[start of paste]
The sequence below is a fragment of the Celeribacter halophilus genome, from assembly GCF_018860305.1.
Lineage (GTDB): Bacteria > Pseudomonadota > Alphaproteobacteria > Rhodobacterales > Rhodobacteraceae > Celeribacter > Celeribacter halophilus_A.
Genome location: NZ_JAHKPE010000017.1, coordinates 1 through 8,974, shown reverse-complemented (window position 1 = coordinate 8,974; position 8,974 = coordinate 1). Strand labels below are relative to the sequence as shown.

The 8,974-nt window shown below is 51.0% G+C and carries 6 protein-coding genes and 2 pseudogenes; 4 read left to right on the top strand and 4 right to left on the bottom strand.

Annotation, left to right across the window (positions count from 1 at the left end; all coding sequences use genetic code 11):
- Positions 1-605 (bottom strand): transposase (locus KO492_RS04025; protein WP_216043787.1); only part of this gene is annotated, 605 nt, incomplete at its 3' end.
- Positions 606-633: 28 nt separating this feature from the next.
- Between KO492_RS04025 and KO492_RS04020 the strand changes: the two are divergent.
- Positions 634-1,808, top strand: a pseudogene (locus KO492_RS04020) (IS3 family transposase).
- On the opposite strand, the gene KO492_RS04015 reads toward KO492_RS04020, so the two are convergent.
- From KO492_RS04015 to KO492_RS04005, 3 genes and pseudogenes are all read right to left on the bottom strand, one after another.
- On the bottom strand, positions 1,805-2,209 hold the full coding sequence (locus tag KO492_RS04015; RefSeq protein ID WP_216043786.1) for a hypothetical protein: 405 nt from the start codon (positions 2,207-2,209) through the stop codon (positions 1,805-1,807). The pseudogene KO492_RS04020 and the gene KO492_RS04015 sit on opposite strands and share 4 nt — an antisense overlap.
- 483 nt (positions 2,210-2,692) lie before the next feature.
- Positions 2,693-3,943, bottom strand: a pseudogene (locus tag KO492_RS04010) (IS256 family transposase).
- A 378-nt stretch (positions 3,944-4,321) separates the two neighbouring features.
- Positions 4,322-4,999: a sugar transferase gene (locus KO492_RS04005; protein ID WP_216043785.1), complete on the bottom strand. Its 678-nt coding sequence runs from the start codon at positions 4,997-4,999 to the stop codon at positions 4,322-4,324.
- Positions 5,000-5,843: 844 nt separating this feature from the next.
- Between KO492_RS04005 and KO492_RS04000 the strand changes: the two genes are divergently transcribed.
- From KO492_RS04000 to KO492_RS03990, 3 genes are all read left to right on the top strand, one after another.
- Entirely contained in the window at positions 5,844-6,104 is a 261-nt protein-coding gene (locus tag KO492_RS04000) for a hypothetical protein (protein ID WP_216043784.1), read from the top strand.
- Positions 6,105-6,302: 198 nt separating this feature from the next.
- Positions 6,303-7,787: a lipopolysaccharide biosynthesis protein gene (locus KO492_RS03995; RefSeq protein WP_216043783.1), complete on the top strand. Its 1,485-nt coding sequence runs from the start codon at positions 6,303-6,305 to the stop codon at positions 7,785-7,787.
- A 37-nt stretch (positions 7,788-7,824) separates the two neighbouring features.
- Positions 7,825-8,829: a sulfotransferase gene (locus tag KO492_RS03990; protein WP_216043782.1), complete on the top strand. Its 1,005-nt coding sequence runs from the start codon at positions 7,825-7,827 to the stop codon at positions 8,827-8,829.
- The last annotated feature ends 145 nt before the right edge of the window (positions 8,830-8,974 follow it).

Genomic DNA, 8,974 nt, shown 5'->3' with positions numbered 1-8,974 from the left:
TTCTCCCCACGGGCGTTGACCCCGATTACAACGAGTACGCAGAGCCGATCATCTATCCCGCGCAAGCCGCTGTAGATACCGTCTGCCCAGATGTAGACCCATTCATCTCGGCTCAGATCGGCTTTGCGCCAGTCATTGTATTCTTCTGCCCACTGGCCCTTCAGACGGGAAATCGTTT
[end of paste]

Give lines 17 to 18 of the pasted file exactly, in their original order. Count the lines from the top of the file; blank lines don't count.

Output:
- Positions 5,000-5,843: 844 nt separating this feature from the next.
- Between KO492_RS04005 and KO492_RS04000 the strand changes: the two genes are divergently transcribed.